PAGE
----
Dedicated bike GPS or Phone app?

Discussion in 'Touring and Adventure Cycling' started by eversorich, 10 Mar 2019.

  1. eversorich

    eversorich Regular

    Location:
    Warwickshire
    I know this has been asked a million times but I thought I'd throw this one out as I'm about to make this choice. The reason I ask is due to battery life. I'm happy with mapping apps on my iPhone 7 Plus as I have a dynamo hub and charge point BUT there is the option of bike GPS which would use much less energy and not require so much charge and the screen would be easier to view.

    Thoughts...
     
  2. NorthernDave

    NorthernDave Never used Über Member

    I run a Garmin Edge 810 and also MapMyRide on my Phone (Moto G4).

    I've been out on an 9 hour (inc stops) 100 mile ride and both the phone and Garmin were showing around 30% at the end.
    The Garmin had done nowt but use the GPS to map, tell me when to turn left or right and record the route.
    The phone had been doing all the usual phone type stuff (apart from making calls), plus recording the ride on GPS.

    If you've programmed the route into the Garmin the directions / graphics are quite clear, but if you need to use the map it is far, far easier on the phone screen.
     
  3. Supersuperleeds

    Supersuperleeds Guru

    Location:
    Leicester
    Satmap, very expensive but is the dogs dangly bits, especially the screen and mapping


    Should have added I work with Satmap so may not be unbiased (bit it is a brilliant bit of GPS)
     
    Gravity Aided likes this.
  4. Blue Hills

    Blue Hills ^

    Location:
    London
    I'd look very seriously at the Garmin Etrex 20x.

    I have the 20 (now discontinued with the launch of the above).

    Way cheaper than many Garmins but in my view more fit for purpose than many more expensive Garmins.

    Tough and weatherproof.

    Runs off two AAs which can be rechargeables.

    You can use free regularly updated open street map variants.

    <edited for typo>
     
    Last edited: 10 Mar 2019
    Ffoeg likes this.
  5. I prefer my phone to be safely tucked away in a padded case than exposed on my handle bars, so touch wood its safe if I ever need it.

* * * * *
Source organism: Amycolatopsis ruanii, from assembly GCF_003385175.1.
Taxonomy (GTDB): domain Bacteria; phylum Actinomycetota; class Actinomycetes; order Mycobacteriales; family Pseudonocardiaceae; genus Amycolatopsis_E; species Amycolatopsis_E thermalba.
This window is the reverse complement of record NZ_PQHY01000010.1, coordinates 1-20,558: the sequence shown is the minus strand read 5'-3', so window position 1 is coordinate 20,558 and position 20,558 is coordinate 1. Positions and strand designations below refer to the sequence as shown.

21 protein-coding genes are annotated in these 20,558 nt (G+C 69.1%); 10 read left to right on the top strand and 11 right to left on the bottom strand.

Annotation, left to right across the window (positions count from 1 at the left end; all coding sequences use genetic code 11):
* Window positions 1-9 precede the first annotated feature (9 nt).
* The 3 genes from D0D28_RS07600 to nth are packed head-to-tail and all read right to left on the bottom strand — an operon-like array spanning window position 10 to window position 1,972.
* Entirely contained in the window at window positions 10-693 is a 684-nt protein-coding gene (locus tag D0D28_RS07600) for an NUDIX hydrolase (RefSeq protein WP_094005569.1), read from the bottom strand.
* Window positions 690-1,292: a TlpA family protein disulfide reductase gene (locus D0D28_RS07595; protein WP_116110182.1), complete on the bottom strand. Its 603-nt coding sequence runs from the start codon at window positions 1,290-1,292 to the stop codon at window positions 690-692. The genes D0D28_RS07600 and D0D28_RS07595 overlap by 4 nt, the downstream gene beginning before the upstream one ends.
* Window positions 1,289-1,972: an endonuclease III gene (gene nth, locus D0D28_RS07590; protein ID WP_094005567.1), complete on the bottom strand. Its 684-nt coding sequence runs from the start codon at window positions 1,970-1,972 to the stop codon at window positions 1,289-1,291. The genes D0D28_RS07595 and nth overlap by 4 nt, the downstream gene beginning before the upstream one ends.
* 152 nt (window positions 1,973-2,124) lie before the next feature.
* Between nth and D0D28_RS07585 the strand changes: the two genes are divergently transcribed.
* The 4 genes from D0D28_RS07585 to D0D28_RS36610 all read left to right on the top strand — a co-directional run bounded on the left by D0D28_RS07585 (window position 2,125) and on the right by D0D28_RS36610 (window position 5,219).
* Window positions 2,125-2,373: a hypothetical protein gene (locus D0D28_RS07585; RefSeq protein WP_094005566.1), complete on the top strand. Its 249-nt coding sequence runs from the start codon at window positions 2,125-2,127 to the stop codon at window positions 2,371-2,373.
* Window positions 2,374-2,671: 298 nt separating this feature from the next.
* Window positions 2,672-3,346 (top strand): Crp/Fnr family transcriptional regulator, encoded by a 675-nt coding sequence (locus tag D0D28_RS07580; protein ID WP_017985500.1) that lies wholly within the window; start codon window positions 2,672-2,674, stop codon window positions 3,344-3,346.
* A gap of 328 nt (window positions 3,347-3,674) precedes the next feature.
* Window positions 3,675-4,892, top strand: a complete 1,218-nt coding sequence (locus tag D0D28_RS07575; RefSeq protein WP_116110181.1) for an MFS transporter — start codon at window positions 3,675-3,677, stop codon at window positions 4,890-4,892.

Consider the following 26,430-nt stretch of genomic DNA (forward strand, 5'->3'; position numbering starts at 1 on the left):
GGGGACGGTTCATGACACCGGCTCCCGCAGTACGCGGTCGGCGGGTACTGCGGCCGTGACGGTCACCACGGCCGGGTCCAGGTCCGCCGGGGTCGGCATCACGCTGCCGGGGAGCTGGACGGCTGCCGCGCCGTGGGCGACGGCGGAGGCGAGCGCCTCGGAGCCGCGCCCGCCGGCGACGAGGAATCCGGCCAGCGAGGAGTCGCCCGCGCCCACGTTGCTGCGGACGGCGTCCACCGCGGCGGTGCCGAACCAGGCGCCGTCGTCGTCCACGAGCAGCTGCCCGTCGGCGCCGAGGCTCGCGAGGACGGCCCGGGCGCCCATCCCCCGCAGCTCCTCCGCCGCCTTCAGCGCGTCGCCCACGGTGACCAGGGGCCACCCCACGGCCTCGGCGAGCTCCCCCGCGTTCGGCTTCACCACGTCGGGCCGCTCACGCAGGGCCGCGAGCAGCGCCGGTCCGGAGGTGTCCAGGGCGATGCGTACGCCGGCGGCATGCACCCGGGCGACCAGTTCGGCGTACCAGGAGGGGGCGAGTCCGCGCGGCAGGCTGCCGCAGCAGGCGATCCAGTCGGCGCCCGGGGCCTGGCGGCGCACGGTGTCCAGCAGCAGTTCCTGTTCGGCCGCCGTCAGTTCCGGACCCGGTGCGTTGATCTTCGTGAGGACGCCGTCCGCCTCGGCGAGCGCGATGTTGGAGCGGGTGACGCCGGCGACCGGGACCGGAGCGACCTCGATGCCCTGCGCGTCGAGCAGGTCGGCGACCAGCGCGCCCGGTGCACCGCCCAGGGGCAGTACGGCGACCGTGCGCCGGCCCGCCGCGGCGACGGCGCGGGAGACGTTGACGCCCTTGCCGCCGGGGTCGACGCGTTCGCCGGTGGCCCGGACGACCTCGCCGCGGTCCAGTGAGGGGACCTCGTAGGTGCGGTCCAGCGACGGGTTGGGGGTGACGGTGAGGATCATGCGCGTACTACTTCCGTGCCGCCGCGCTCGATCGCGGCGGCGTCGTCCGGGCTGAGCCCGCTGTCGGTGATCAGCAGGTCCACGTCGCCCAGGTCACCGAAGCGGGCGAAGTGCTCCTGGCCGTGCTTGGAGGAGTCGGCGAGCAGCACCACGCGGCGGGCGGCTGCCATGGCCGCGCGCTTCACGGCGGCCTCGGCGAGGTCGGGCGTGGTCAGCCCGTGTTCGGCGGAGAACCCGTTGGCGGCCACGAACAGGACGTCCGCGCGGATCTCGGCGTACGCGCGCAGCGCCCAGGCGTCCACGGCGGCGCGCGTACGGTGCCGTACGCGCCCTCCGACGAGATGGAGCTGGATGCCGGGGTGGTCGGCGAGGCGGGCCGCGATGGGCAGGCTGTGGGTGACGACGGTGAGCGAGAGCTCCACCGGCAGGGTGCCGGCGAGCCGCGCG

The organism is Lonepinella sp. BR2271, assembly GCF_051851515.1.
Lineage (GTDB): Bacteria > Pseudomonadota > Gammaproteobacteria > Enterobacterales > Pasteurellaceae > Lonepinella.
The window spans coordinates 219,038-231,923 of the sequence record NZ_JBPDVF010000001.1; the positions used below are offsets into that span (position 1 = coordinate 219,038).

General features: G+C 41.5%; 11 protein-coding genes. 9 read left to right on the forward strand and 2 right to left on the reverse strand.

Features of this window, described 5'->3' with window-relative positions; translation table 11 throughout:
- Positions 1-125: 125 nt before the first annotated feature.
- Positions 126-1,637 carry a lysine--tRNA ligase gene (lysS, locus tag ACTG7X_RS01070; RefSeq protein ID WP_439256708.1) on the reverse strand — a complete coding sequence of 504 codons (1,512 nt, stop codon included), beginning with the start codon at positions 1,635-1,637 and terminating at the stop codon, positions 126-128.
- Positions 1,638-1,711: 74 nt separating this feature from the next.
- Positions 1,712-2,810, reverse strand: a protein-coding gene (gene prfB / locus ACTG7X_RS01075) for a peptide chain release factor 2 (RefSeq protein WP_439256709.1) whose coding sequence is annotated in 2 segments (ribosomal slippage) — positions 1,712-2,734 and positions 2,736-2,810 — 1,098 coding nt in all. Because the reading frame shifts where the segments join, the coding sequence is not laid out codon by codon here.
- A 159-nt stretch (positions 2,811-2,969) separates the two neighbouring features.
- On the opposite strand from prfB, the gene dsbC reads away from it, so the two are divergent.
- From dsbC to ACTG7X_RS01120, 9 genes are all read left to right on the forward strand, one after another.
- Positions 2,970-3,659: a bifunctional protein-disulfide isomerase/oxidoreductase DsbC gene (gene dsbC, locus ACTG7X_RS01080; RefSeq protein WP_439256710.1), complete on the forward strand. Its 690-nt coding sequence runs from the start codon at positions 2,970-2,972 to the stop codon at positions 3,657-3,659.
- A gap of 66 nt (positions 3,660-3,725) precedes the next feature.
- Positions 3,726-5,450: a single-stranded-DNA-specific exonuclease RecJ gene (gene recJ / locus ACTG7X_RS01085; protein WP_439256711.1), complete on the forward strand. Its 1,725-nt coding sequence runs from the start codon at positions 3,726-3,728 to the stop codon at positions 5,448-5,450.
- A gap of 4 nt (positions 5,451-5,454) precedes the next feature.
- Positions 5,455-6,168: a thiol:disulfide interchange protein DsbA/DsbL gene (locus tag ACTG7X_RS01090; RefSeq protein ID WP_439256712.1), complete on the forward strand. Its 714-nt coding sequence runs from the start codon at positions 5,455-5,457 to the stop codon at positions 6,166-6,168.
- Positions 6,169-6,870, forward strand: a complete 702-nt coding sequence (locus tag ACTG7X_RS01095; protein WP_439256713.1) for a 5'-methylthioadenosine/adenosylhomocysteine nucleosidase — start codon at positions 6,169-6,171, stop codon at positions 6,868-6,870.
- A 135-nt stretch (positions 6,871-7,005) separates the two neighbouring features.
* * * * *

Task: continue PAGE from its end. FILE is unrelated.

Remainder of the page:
6. Ffoeg

    Ffoeg .

    Location:
    The Isle of Carl
    What he said :thumbsup:
     
  7. Vantage

    Vantage The dogs chew toy

    Another fan of the Garmin Etrex20x here.
    My etrex 20 recently started acting up after near 6 years of use, often on bumpy knarely trails and in foul weather.
    So I replaced it today. With a newer Etrex20x.
    GPS for navigating and recording rides. Currently going for £143 on amazon compared to other places charging £190+. Phone for calls including that emergency one to emergency services which I hope I never have to make. But if I do, the battery will have more than enough juice to cover the call.
     
    Blue Hills and Ffoeg like this.
  8. Drago

    Drago Guru

    Dedicated Garmin devices of various types here.
     
  9. derrick

    derrick The Glue that binds us together.

    You could get a garmin. But then you would wish you had bought a Wahoo. Have used both but the Wahoo is sooooooooo much better.
     
    Spartak likes this.
  10. HobbesOnTour

    HobbesOnTour Senior Member

    Location:
    The Netherlands
    If your decision is to be made only on battery capacity then I'm not sure that a dedicated gps device is any better than a phone on the assumption that you can charge as you go. Clever power saving management of your phone can extend it's operating time to be on a par with most gps devices +/- 10 hours.

    Having said that, overall I prefer a separate gps device.
    Ease of use in extreme weather - sun/rain (Especially rain!!)
    Security of mounting
    Redundancy - in worst case scenario phone can navigate too.
    Emergency: The phone has juice.

    It very much depends on your cycling/touring style. Dry weather only on smooth surfaces in places where towns and services are not in the far distance means that a phone can adequately double up as a main navigation device.